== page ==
Experimenting more, and showing this on my blog, was a key goal for me starting this course, and I am pleased with how much more of this I have done. Looking back however, I recognise I could still do more – lots of ideas occurred to me during this section and I have only acted on a few of them. Pushing this will help me significantly going forward as a simple idea that initailly seems of little worth can easily morph into a larger biody of work.

Assignment 1:

It has simply taken too long to get this done and I am struggling to really understand why. My idea for the assignment developed organically alongside my research and context and self doubt which is something that usually impacts me significantly was kept largely at bay. Something just stopped me getting down and finishing it – I need to be acutely aware of this working on assignment 2.

Peer interaction:

This has gone well and although a drain on time, is something that I need to continue with as it keeps my motivation going and is a real help with the isolating nature of distance learning. I participate in a regular course hangout group, am a committee member for OCA North with meetings held every two months and meet up with students locally to visit exhibitions and have a chat over a coffee every three months or so. Again, I have tried to limit the amount of time I spend writing about these on my blog as it is the attendance that matters here.


Visiting exhibitions is an important part of both my OCA learning and also wider understanding about art, photography and visual culture as a whole. At the point of writing this post however, I have only noted one of these visits on my blog. I am trying too hard to complete major research following exhibition visits, and while doing some wider reading about the artists and work I have seen is something I will continue doing, I am beginning to recognise that translating all of this into a definitive blog post is not practical. Going forward I will try to write blog posts about exhibition visits as soon as I can following after seeing the work and attempt to keep the emphasis on my personal reaction to the work.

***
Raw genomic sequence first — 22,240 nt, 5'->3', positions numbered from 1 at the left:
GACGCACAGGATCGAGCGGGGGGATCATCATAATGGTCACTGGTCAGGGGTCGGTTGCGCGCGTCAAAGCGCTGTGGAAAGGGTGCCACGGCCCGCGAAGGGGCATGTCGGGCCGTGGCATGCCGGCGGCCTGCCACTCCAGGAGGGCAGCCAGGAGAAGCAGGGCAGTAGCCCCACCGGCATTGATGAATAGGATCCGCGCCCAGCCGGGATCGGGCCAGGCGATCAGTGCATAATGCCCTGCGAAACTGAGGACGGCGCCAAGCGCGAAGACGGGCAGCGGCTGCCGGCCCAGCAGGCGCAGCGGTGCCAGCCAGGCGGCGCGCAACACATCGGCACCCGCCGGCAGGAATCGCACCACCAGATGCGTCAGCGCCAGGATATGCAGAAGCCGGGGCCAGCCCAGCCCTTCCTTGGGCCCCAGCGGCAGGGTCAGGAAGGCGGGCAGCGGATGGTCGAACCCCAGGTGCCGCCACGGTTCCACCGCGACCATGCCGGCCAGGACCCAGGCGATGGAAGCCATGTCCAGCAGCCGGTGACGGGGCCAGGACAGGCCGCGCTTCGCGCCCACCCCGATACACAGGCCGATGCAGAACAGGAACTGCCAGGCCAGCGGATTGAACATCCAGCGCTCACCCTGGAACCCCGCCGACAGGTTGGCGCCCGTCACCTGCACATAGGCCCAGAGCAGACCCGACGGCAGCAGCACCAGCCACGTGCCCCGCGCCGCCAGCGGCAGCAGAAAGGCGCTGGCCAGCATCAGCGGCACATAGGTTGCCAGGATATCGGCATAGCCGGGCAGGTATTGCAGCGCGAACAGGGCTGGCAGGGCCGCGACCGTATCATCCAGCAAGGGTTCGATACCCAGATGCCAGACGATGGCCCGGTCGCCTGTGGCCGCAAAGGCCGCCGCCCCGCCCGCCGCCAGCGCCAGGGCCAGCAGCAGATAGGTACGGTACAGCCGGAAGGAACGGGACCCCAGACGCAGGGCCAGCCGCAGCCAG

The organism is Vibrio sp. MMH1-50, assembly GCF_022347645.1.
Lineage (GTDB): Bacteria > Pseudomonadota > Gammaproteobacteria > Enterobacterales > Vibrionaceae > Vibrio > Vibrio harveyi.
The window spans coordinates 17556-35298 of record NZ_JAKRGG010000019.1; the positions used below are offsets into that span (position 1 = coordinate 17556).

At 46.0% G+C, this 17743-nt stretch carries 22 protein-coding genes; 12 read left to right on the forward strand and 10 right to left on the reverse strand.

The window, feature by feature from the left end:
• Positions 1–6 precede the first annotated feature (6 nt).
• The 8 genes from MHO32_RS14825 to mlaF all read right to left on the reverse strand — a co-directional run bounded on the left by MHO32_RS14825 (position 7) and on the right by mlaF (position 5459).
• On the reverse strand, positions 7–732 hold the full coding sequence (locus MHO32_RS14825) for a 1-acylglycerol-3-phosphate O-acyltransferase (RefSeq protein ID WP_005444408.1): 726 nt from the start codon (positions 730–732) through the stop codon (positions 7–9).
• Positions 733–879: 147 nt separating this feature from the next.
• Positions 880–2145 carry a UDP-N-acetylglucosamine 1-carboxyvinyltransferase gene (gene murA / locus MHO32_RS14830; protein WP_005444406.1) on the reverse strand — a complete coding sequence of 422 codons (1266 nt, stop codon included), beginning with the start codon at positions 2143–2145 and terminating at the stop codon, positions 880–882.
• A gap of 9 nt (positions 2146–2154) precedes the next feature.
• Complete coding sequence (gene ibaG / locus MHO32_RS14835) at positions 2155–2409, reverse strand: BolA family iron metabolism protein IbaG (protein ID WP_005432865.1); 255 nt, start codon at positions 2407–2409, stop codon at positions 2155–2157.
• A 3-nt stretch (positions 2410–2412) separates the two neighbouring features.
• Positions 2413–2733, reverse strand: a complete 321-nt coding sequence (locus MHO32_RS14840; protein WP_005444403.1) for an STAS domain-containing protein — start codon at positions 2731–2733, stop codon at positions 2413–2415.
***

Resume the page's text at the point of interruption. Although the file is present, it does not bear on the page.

This exercise in trying to be honest about where I am with my studies and what I need to do differently feels like it is helpful – only time will tell however – hopefully I will look back at the end of part two and find that the actions I have decided upon here have been followed through and also made a difference.


  • Keep up the momentum – work little and often and do not confine working on the course to particular days (e.g. days off).
  • Do something course related everyday no matter how small – e.g. reading, note taking, even take some pictures!
  • Set a time limit for research and writing blog posts.
  • Remember that the assignments are the most important parts of the course and this should be reflected on the amount of time spent on these rather than the coursework. Doing this will hopefully mean time management will take care of itself.
  • Keep experimenting – make work without considering too closely where it will go. Translate research into practitioners into practical work, e.g. techniques used.
  • Make blog posts on exhibition visits more about my personal response rather than an attempt to be a definitive analysis of the work.